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How to restore GRUB2 using an Ubuntu Live CD or Thumb Drive 09/02/2010

Posted by muyiscoi in Guides.
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7 comments

If you are a tinkerer like me, you will no doubt run into some problems with grub at one time or another.
Even though you do not tinker, you might still have a problem with grub especially if dual-boot your system with windows. In that case, the windows boot-loader overwrites GRUB in the Master boot record (MBR) (if you install Ubuntu first) thereby rendering your Linux partition not bootable. It has been a major bottleneck for a lot of Ubuntu users when they can no longer boot into their desktop and most times are forced to reinstall.

It is however, relatively easy to restore GRUB on your computer irrespective of how you lost it in the first place.
The only requirements are that you still have a healthy installation of Ubuntu on your machine and a ready live CD or a USB thumb drive with Ubuntu loaded on it.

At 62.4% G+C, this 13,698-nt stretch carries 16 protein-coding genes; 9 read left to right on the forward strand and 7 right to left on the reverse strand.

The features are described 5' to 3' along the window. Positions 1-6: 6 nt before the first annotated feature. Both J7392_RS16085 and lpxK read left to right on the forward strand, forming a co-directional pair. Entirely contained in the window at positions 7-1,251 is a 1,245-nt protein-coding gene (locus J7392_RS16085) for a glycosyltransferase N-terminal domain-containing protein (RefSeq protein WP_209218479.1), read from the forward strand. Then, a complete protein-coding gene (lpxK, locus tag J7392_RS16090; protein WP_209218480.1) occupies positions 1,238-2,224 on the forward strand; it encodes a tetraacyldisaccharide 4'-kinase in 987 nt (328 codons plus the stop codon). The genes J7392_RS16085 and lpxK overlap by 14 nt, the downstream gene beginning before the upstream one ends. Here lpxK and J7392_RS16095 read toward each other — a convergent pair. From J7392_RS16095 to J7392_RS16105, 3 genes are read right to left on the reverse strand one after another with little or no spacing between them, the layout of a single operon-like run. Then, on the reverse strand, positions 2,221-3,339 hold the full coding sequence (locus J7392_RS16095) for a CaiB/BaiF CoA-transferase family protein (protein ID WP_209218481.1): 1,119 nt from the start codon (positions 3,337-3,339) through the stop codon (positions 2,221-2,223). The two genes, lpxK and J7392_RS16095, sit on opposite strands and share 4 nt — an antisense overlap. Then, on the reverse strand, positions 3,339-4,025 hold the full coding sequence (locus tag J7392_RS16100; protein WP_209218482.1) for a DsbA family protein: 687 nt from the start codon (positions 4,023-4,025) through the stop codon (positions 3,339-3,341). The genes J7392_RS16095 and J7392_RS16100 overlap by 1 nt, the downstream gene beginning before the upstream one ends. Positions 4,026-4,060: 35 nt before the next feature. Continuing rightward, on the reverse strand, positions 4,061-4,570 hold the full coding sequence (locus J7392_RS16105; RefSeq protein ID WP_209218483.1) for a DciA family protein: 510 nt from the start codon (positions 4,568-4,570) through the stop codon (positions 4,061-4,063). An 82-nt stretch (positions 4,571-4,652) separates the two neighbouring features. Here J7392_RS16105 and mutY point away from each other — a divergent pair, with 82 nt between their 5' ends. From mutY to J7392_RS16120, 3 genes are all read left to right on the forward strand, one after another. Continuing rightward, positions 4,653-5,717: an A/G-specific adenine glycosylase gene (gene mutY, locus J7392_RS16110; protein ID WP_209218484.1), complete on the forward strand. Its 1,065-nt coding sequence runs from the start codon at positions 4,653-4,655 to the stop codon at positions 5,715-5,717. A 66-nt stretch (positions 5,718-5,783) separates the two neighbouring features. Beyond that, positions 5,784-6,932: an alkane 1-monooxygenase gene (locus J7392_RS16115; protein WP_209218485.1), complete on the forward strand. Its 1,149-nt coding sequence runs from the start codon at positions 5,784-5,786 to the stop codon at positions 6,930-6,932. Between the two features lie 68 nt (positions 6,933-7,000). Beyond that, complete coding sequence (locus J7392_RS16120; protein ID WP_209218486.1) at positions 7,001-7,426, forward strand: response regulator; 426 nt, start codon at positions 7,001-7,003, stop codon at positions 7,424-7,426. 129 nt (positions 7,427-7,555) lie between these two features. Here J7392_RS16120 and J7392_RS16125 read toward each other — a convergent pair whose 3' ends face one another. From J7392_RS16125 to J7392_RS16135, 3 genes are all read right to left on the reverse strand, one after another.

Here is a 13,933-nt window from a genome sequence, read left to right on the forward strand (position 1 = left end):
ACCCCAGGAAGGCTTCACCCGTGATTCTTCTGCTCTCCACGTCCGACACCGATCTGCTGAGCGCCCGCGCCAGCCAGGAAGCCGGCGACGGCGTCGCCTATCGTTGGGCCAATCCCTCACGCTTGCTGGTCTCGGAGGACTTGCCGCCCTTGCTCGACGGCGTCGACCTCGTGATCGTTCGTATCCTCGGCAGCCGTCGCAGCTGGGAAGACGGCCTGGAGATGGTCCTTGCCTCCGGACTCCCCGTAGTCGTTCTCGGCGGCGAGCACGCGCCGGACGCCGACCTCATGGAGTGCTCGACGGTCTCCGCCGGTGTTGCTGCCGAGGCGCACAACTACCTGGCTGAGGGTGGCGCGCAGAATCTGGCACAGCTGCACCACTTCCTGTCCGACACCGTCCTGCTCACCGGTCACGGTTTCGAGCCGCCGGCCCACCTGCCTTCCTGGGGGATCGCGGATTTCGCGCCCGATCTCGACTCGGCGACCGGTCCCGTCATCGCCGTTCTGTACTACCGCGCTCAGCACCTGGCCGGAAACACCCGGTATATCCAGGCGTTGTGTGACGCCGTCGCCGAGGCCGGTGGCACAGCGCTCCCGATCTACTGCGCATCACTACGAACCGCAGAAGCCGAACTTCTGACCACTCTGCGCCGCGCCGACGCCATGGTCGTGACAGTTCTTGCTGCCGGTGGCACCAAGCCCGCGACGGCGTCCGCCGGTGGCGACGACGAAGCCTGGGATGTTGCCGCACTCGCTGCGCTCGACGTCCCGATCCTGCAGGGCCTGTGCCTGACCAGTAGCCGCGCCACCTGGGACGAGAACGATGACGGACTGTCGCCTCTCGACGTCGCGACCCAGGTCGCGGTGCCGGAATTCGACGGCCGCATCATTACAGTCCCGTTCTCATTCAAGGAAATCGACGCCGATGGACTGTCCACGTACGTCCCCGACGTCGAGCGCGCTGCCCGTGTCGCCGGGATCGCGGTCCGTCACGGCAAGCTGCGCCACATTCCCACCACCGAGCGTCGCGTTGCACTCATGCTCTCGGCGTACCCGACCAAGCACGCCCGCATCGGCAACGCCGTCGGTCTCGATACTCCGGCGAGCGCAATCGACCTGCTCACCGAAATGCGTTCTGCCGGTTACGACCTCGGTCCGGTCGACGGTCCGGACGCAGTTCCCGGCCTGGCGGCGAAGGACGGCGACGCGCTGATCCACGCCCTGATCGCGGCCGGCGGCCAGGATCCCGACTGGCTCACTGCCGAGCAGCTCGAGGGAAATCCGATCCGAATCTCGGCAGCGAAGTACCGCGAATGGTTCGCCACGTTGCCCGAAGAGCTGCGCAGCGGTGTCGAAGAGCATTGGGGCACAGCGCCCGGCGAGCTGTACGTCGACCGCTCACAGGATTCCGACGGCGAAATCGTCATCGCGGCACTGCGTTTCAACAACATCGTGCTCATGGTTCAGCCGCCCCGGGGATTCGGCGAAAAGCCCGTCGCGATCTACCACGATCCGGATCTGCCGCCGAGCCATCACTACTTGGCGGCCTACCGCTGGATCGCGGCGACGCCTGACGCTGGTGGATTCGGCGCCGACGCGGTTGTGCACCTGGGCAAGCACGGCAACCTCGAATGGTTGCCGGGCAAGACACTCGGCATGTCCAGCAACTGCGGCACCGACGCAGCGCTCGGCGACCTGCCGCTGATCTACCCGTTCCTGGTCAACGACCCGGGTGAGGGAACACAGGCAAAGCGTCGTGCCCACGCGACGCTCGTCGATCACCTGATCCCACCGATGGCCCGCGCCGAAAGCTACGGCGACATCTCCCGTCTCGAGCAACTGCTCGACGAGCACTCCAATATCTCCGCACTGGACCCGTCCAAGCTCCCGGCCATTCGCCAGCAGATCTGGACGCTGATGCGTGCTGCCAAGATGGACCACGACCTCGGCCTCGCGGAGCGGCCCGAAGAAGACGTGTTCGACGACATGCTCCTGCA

I will assume that the readers of this post have some level of knowledge on how to get certain things done on Ubuntu so i will not be too specific in some areas. if anything is unclear, you can ask it in the comments and i will be glad to clarify.

First, you have to boot the live CD. If you are using a thumb drive, also boot from it.
After booting, you have to determine which of your hard-disk partitions is the root (/) partition. You can do this by typing

Code:
sudo fdisk -l

in the terminal.
Note: If you only have one partition or you already know the address of your root partition, you can skip this step.

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Monitor your data usage on Ubuntu easily using NTM 08/18/2010

Posted by muyiscoi in Uncategorized, Useful Software Reviews.
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17 comments

Most of us Nigerians connect to the Internet using USB broadband modems from GSM operators. Those modems only come with drivers and software for Windows and sometimes, Mac but never for Linux and by extension, our beloved Ubuntu. True to the Open Source culture, Network Manager has native support for most USB modems and even the correct configuration most of the time, nullifying the need for specific drivers.

So now, you can get online on Ubuntu using your USB modem. However, something that has been plaguing a lot of Ubuntu users is the ability to monitor their data usage, especially those on limited bandwidth.

Enter Network Traffic Monitor (NTM)

NTM main window (more…)